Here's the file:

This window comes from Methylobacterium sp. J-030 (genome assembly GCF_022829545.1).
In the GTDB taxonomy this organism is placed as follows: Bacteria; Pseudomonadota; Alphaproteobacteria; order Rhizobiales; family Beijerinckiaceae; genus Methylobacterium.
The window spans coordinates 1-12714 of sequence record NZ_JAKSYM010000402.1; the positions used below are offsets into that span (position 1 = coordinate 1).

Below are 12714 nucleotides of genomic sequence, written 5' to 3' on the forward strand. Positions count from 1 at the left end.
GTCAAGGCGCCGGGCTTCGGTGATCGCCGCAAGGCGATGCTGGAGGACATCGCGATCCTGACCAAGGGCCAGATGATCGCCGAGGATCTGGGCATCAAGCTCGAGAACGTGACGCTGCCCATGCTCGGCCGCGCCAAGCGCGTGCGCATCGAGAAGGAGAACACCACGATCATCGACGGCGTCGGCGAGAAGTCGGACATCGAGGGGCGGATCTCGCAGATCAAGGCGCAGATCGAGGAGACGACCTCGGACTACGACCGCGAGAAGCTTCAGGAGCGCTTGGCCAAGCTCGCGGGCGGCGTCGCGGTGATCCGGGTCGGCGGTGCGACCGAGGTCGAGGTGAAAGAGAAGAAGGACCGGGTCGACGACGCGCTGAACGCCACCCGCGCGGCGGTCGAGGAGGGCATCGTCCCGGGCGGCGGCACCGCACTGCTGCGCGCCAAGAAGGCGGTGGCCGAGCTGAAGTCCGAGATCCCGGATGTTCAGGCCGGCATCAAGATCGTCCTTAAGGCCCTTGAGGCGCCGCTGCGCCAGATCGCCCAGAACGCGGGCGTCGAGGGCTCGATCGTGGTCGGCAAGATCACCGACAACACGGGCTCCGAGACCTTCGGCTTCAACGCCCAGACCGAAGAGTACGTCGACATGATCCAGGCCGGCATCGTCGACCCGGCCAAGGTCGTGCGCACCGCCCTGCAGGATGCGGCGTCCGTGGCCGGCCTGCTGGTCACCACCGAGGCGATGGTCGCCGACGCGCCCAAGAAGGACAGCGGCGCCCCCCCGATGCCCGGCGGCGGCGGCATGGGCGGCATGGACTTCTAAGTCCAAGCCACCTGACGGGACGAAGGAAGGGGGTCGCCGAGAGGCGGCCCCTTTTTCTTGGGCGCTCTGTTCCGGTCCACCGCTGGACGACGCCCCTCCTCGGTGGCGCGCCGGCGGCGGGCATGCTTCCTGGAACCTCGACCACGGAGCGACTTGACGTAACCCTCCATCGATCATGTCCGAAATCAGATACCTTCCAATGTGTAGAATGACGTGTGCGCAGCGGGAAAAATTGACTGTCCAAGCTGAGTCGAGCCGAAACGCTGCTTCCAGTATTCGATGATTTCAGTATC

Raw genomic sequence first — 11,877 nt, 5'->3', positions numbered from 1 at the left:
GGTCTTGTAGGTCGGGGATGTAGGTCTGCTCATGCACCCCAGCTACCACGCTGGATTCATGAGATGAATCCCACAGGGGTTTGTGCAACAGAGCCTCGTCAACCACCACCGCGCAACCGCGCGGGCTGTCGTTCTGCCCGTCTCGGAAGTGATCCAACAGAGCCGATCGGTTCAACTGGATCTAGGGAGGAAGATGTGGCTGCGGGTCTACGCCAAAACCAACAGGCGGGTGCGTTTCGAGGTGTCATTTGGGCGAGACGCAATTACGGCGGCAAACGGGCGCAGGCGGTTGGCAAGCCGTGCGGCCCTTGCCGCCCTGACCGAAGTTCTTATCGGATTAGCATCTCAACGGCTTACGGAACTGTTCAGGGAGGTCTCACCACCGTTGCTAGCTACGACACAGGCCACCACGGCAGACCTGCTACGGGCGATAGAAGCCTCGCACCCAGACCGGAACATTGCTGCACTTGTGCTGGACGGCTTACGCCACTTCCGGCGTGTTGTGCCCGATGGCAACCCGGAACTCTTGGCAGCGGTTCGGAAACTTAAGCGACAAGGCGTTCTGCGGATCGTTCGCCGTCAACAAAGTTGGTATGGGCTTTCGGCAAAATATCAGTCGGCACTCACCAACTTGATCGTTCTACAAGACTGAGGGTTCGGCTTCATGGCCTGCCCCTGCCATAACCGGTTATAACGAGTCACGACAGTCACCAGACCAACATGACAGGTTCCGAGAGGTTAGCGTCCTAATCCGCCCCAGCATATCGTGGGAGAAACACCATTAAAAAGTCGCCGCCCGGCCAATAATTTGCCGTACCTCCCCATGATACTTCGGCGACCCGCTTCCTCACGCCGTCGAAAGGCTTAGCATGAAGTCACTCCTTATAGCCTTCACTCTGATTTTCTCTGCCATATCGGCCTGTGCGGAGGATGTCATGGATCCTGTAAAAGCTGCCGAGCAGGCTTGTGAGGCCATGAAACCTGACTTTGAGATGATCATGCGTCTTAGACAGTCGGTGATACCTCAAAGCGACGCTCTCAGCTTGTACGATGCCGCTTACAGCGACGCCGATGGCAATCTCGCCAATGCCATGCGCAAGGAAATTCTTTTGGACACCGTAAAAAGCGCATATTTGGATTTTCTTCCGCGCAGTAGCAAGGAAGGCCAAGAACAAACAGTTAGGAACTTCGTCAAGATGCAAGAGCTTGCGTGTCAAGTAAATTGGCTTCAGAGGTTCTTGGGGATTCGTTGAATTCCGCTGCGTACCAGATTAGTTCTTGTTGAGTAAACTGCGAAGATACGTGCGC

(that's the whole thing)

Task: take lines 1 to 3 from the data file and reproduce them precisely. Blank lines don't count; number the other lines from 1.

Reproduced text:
This window comes from Methylobacterium sp. J-030 (genome assembly GCF_022829545.1).
In the GTDB taxonomy this organism is placed as follows: Bacteria; Pseudomonadota; Alphaproteobacteria; order Rhizobiales; family Beijerinckiaceae; genus Methylobacterium.
The window spans coordinates 1-12714 of sequence record NZ_JAKSYM010000402.1; the positions used below are offsets into that span (position 1 = coordinate 1).